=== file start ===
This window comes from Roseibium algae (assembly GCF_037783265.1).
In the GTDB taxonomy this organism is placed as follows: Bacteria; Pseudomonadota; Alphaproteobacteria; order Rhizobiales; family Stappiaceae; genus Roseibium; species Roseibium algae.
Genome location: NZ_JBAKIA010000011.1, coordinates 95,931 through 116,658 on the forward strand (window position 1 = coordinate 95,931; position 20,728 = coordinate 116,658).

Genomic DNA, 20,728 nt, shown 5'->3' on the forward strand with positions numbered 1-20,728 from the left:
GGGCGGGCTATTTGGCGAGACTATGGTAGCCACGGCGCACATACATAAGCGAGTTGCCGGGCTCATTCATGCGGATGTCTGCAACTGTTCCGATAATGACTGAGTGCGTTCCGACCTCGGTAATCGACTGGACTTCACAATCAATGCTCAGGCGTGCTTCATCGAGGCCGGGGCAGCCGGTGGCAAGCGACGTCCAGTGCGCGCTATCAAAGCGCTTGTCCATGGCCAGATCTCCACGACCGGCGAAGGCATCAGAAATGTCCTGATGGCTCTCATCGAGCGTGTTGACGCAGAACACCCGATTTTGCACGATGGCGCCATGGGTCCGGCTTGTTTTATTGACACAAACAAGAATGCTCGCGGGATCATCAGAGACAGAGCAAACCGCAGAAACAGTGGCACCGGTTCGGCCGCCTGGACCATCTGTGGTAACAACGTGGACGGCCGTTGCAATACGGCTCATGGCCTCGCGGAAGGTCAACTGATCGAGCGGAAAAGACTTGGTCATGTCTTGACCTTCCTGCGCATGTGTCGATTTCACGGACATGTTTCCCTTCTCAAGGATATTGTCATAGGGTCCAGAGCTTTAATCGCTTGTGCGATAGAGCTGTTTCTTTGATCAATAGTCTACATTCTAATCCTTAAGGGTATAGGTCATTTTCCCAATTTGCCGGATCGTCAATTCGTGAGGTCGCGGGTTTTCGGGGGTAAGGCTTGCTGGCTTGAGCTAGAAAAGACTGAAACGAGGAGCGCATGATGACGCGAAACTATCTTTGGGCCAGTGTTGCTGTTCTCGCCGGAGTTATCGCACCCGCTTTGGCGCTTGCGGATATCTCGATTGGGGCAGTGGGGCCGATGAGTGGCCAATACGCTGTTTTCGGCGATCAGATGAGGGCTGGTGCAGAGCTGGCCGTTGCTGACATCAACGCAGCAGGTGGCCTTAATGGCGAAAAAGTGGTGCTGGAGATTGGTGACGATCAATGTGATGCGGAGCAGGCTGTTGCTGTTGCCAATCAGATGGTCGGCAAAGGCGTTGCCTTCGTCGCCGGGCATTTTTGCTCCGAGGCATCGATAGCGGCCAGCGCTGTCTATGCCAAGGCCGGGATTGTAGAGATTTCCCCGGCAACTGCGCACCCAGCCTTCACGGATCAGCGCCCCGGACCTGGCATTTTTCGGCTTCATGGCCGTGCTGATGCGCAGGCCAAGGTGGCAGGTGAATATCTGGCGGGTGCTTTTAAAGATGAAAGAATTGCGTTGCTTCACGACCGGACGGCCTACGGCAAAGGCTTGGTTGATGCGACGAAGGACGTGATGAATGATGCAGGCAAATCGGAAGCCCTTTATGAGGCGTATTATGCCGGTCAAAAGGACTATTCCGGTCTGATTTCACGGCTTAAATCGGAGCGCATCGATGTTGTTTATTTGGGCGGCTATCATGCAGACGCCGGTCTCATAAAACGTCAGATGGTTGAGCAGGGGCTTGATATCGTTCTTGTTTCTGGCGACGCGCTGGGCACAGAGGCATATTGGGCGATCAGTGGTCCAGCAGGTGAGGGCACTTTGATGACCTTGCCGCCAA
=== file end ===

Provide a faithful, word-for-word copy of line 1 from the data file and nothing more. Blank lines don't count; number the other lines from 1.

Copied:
This window comes from Roseibium algae (assembly GCF_037783265.1).